|Year : 2022 | Volume
| Issue : 1 | Page : 152
COVID-19 and current smoking: Worse outcome from a surveillance analysis
Tobacco Prevention and Control Research Center, National Research Institute of Tuberculosis and Lung Diseases, Shahid Beheshti University of Medical Sciences, Tehran, Iran
|Date of Submission||07-Aug-2021|
|Date of Acceptance||27-Oct-2022|
|Date of Web Publication||26-Dec-2022|
Tobacco Prevention and Control Research Center, National Research Institute of Tuberculosis and Lung Diseases, Shahid Beheshti University of Medical Sciences, Tehran
Source of Support: None, Conflict of Interest: None
Background: Few studies have shown that smokers are more likely than non-smokers to have coronavirus disease 2019 (COVID-19), whereas some reports indicate that smokers are under-represented among those requiring hospital treatment for this illness. This study was designed and implemented for investigating the severity and outcome of COVID-19 based on smoking. Materials and Methods: This was a cross-sectional study implemented in Tehran and Ahvaz with all COVID-19 hospitalization patients from February to June 2021. Four categories selected for severity and worst outcomes. They are admission in the intensive care unit (ICU), lung involvement more than 50%, using more than three medications, and death. A check list of demographic data and smoking history was completed and analyzed. Results: A total of 11,112 patients were male (61.1%), and the mean age was 47.9 ± 11.3. A total of 1508 smokers (8.3%) were seen with any type of tobacco consumption. The frequency of ICU admission in the smokers is significantly higher than that in non-smokers (23.9% vs. 18.8%). A total of 668 (44.3%) smokers had more than 50% ground glass opacity in lungs, whereas 5340 non-smokers (32.1%) had so. Use of more than three medications in the smokers was significantly higher (70.6% vs. 52%). A comparison between patients based on smoking indicates that the death rate was significantly higher in smokers (31.6% vs. 25.6%). Conclusions: Although smoking rates in COVID-19 patients are lower than those in the general population, the consequences and mortality are higher in smokers.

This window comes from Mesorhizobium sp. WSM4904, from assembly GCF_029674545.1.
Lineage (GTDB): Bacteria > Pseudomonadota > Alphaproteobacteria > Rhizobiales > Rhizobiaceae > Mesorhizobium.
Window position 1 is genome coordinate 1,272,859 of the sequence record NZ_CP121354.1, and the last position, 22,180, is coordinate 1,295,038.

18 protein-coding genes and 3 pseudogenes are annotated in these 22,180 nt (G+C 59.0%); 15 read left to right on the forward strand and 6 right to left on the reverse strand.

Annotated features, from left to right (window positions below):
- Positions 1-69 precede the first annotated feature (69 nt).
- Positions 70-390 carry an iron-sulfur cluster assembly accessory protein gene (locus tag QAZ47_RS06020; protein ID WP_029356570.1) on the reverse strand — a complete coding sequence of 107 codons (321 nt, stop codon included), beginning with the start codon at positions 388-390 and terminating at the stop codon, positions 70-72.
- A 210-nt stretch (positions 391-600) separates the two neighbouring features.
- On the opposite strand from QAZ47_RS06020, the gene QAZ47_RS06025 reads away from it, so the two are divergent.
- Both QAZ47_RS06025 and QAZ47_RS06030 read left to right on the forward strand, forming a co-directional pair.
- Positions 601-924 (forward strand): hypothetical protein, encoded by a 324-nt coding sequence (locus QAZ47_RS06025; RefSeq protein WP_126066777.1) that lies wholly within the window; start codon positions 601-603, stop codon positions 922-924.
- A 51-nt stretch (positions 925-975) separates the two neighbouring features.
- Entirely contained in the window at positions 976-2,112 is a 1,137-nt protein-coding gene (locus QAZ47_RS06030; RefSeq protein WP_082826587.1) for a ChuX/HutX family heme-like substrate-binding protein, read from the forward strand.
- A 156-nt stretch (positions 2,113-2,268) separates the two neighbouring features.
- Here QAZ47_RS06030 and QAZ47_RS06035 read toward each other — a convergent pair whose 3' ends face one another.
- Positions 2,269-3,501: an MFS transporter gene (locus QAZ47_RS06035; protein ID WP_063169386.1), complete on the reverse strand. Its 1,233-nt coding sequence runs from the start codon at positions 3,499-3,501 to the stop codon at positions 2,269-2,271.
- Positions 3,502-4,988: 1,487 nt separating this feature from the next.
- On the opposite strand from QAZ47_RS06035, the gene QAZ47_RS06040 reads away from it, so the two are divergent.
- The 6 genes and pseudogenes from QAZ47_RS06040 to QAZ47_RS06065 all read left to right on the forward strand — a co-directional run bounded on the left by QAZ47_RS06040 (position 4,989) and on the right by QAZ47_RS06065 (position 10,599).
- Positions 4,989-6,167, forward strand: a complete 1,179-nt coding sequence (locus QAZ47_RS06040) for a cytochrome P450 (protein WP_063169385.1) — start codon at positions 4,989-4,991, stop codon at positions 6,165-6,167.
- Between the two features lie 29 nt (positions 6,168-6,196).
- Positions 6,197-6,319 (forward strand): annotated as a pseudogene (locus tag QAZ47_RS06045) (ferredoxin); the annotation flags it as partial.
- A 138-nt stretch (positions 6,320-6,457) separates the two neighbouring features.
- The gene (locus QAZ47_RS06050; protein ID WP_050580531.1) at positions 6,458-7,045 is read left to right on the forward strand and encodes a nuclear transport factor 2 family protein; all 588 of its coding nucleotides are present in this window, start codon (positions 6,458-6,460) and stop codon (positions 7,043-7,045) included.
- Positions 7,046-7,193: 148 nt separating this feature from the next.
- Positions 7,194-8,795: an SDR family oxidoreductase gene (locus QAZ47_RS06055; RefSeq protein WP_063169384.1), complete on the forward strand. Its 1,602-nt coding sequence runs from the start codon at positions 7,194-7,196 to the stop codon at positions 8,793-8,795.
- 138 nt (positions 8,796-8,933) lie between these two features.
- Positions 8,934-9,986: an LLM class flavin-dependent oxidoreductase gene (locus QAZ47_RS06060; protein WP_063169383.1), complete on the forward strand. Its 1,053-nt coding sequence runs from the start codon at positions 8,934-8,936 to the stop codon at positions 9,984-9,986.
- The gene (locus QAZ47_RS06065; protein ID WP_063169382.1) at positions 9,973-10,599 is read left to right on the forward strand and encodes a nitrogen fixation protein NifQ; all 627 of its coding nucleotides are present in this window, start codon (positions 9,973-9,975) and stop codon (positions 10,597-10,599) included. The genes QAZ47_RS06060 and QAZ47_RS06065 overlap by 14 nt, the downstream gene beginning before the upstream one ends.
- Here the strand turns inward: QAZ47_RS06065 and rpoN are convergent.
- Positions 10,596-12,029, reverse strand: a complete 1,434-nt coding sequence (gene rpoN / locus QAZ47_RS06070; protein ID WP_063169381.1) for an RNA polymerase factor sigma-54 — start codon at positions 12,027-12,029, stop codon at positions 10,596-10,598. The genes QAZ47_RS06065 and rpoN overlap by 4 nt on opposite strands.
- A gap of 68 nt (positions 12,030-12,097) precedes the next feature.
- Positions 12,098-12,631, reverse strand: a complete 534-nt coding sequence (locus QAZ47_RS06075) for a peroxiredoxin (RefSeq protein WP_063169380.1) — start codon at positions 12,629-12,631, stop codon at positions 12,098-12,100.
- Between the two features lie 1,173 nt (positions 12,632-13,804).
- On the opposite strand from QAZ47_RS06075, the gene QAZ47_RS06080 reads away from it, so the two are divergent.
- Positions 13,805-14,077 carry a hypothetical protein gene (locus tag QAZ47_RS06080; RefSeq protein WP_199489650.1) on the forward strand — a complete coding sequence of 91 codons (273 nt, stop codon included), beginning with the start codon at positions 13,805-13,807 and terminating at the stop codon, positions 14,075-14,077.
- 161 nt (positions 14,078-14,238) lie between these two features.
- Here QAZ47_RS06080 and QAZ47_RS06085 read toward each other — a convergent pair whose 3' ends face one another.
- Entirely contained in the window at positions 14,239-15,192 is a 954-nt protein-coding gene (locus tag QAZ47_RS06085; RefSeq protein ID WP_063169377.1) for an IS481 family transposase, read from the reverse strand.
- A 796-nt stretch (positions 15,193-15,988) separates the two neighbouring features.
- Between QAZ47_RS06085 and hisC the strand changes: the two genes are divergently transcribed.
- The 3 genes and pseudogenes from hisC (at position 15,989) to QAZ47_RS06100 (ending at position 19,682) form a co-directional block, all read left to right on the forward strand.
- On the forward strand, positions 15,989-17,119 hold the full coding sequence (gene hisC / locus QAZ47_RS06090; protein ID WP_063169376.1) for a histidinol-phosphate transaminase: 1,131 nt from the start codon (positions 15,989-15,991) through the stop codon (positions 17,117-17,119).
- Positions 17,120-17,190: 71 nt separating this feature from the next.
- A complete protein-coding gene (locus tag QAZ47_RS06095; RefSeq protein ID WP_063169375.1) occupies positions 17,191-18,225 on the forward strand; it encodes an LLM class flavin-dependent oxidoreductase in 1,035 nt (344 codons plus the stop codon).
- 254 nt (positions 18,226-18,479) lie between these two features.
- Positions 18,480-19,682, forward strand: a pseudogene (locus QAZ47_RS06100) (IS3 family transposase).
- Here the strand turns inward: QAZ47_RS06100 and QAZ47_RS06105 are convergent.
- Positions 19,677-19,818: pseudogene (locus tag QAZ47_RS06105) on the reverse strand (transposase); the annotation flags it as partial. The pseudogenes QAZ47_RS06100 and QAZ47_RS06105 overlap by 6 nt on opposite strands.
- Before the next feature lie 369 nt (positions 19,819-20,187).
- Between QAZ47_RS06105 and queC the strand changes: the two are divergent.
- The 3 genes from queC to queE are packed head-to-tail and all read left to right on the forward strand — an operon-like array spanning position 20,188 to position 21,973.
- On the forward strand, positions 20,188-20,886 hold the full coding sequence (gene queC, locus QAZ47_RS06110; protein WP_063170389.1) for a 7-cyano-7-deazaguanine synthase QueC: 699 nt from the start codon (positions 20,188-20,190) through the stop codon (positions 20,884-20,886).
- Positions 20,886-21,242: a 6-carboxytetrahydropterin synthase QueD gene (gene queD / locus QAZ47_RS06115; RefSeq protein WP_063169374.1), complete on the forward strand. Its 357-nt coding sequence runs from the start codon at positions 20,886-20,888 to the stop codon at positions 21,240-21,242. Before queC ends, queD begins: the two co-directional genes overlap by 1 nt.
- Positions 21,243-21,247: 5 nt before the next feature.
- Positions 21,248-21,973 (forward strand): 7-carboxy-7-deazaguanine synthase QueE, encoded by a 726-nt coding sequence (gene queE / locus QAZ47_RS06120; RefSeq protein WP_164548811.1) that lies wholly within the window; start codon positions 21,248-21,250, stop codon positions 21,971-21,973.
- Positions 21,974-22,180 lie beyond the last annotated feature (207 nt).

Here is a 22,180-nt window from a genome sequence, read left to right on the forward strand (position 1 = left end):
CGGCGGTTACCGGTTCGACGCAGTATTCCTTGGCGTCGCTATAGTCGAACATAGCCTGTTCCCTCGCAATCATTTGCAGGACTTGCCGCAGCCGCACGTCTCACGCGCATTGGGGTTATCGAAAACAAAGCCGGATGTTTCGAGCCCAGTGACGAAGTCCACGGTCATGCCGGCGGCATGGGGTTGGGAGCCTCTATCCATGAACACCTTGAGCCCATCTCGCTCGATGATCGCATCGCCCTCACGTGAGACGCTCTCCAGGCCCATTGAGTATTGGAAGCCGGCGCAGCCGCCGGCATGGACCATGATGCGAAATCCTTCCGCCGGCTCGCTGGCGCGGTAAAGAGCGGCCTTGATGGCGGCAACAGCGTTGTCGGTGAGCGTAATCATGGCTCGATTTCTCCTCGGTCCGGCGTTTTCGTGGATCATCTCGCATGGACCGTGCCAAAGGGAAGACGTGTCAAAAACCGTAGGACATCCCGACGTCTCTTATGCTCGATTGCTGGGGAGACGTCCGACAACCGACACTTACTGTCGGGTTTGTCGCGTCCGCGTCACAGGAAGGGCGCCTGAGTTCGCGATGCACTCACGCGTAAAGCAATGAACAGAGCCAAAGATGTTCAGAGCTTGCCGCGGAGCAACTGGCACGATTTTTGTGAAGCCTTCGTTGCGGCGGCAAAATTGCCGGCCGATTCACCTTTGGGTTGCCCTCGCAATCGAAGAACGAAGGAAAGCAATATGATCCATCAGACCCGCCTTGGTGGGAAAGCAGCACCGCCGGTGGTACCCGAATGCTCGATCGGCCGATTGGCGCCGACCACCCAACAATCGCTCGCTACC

Keywords: COVID-19, severity, outcome, smoking
|How to cite this article:|
Heydari G. COVID-19 and current smoking: Worse outcome from a surveillance analysis. Int J Prev Med 2022;13:152
| Implication|| |
We know that people with bad health conditions caused by tobacco use are at a higher risk of developing severe respiratory symptoms, some reports advised that nicotine and smoking may prevent coronavirus disease 2019 (COVID-19) because of a fewer smokers in COVID-19 patients. This study with a large sample indicates that although the number of smokers in COVID-19 patients is significantly lower than that in the general population and can lead to the misconception that smoking is a protective factor in this disease, these people had more severe and worse consequences.
| Background|| |
COVID-19 is a coronavirus outbreak that initially appeared in Wuhan, China, in December 2019, but it has already a pandemic worldwide., This pandemic is still unfortunately under progression with 221,543,021 confirmed cases, 4,581,749 deaths, and 198,044,400 recovered cases till September 6, 2021. COVID-19 can harm cardio-vascular and respiratory systems, and the damage caused to the lungs by smoking makes patients more susceptible to pulmonary viral infections. We know that people with bad health conditions caused by tobacco use are at a higher risk of developing severe COVID-19 symptoms.
Tobacco use may increase the risk of suffering from serious symptoms because of COVID-19 illness. Early research indicates that compared to non-smokers, having a history of smoking may substantially increase the chance of adverse health outcomes for COVID-19 patients, including being admitted to intensive care, requiring mechanical ventilation, and suffering severe health consequences.,